On the table was a yellow princess cake from Mila’s Meals (almond flour, eggs, sweet potato, honey, and vanilla) topped with yellow banana-cashew-nut-icing (my icing turned brown, so I rescued it with some yellow plum and banana slices), raw chocolate and date fudge squares and Santa Anna’s organic, trans-fat free corn chips. Both kids and parents loved the food.
Over the Easter weekend, I took some inspiration from my German stepmother. She always used to collect and paint egg shells before Easter, fill them with sweets and hide them. I bought plastic eggs and filled them with raw chocolate muesli pieces, raw chocolate squares, home-made dried fruit leather and a trail mix – a great snack meal on its own.
So why is all of this worth the effort?
Because your kids have fun and leave the festivities nourished, their immune systems intact, and with positive associations with good food – an all-round win in my eyes.
Send your questions toTracy at firstname.lastname@example.org
Mila’s Meals: The Beginning & The Basics by Catherine Barnhoorn.
Make double for a 2 layer cake
2 cups almond flour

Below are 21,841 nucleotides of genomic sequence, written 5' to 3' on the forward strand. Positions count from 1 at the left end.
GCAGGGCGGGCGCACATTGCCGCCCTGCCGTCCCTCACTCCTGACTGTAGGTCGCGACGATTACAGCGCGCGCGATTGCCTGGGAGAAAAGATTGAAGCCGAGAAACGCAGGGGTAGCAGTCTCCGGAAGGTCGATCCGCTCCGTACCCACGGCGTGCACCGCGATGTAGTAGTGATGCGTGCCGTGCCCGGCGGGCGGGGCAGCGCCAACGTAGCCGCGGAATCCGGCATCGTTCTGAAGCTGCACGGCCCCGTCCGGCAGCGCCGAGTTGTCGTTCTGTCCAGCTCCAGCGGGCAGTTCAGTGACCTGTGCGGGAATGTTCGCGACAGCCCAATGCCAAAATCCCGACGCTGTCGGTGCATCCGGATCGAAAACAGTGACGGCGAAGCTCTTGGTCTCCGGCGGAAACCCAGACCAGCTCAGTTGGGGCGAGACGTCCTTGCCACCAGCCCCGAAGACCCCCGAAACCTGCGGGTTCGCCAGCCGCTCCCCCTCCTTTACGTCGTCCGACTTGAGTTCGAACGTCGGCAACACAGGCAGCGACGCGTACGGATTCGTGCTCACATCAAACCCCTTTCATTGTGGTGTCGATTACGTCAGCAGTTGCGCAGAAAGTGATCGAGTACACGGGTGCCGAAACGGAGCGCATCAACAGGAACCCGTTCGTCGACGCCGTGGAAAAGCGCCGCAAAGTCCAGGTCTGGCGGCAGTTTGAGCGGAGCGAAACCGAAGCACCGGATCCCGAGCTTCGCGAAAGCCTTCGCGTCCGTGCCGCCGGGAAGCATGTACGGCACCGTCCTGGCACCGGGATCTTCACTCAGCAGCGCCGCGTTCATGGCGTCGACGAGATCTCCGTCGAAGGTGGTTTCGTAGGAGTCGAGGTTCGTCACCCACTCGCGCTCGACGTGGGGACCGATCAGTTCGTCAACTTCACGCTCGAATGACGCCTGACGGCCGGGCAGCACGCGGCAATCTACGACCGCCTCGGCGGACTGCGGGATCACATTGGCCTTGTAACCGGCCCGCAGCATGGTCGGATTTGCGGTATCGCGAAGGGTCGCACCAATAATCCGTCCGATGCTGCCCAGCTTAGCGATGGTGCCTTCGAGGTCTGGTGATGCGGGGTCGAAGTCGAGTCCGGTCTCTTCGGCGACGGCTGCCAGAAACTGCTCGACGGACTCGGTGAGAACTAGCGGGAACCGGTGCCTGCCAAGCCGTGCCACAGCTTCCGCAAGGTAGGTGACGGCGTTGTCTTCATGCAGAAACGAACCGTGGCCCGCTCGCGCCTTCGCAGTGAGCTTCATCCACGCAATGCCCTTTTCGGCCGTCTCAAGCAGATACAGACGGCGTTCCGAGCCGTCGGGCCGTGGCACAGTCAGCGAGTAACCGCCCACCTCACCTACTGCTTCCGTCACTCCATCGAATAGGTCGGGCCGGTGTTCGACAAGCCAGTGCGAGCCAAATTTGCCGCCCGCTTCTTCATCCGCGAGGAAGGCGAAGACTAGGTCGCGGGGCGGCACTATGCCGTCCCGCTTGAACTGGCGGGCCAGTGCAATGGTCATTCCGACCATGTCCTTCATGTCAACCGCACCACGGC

3 organic eggs
2 T. coconut oil, melted
1 cup coconut milk (at room temperature)
3 T. raw honey or maple syrup
2 t. vanilla powder or alcohol-free vanilla essence
¼ t. Himalayan or sea salt
½ t. baking soda
1 t. aluminium-free baking powder
½ cup sweet potato, cooked, skin removed and mashed (at room temperature)
– Preheat the oven to 180 degrees Celsius.
– Grease a 18cm spring cake pan with coconut oil.
– Beat the flour and eggs with an electric beater for two minutes. (it is important to mix for 2 minutes as it makes the almond flour more moist)
– Add the coconut oil, coconut milk, honey, vanilla extract and salt, and beat for another 30 seconds.
– Add baking powder, baking soda, sweet potato and cacao and beat until mixed.
– Immediately scoop the batter into the cake pan.
– Bake for 20 minutes or until toothpick inserted into centre comes out clean.
– Remove from oven and allow to cool.
– Once cool, ice with your choice of healthy icing